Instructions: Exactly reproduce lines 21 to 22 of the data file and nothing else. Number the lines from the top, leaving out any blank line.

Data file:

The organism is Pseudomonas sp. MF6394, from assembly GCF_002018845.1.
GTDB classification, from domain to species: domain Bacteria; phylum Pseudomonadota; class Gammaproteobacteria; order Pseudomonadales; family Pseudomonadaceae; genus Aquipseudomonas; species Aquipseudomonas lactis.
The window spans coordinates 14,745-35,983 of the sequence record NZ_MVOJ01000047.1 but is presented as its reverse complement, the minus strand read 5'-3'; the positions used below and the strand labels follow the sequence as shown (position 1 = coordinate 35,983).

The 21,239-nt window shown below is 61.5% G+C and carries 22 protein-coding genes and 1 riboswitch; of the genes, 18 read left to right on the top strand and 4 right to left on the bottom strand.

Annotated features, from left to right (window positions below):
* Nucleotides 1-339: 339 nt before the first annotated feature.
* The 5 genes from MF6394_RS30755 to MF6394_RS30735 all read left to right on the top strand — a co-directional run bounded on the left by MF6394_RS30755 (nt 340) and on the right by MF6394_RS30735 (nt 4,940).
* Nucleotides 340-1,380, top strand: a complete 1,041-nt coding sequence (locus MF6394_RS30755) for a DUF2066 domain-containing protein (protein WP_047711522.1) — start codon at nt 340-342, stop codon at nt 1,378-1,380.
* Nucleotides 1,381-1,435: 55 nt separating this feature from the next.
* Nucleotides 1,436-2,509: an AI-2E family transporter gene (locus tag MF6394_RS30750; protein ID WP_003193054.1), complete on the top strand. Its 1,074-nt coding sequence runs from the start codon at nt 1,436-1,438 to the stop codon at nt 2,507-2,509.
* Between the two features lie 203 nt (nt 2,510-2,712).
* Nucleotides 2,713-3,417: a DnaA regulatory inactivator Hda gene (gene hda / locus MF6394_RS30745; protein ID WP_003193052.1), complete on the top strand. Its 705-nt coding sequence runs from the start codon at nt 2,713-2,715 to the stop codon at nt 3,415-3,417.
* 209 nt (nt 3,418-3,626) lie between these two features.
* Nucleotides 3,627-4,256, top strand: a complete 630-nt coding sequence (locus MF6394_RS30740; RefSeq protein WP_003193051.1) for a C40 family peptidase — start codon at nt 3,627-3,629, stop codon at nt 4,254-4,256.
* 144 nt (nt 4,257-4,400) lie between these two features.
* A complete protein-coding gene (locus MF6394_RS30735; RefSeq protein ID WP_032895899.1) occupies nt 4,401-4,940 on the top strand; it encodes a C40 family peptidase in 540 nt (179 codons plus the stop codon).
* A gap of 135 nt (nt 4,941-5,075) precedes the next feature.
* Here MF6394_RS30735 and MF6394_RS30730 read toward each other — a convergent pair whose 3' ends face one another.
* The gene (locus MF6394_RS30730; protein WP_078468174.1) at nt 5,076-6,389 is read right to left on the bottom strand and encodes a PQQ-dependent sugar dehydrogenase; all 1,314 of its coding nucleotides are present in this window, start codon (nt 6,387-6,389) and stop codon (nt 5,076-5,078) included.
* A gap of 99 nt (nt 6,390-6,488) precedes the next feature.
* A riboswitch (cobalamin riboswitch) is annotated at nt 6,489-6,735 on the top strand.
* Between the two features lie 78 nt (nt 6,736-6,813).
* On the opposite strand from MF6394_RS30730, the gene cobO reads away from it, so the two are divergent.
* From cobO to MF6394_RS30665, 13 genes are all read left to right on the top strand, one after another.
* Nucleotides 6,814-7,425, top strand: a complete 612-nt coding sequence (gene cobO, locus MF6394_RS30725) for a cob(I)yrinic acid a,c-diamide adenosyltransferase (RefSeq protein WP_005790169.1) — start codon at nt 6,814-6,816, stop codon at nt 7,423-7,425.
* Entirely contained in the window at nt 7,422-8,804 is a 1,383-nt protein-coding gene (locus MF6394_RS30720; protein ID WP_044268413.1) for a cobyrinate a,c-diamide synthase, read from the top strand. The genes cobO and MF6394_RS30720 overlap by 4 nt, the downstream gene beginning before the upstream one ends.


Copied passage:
* A riboswitch (cobalamin riboswitch) is annotated at nt 6,489-6,735 on the top strand.
* Between the two features lie 78 nt (nt 6,736-6,813).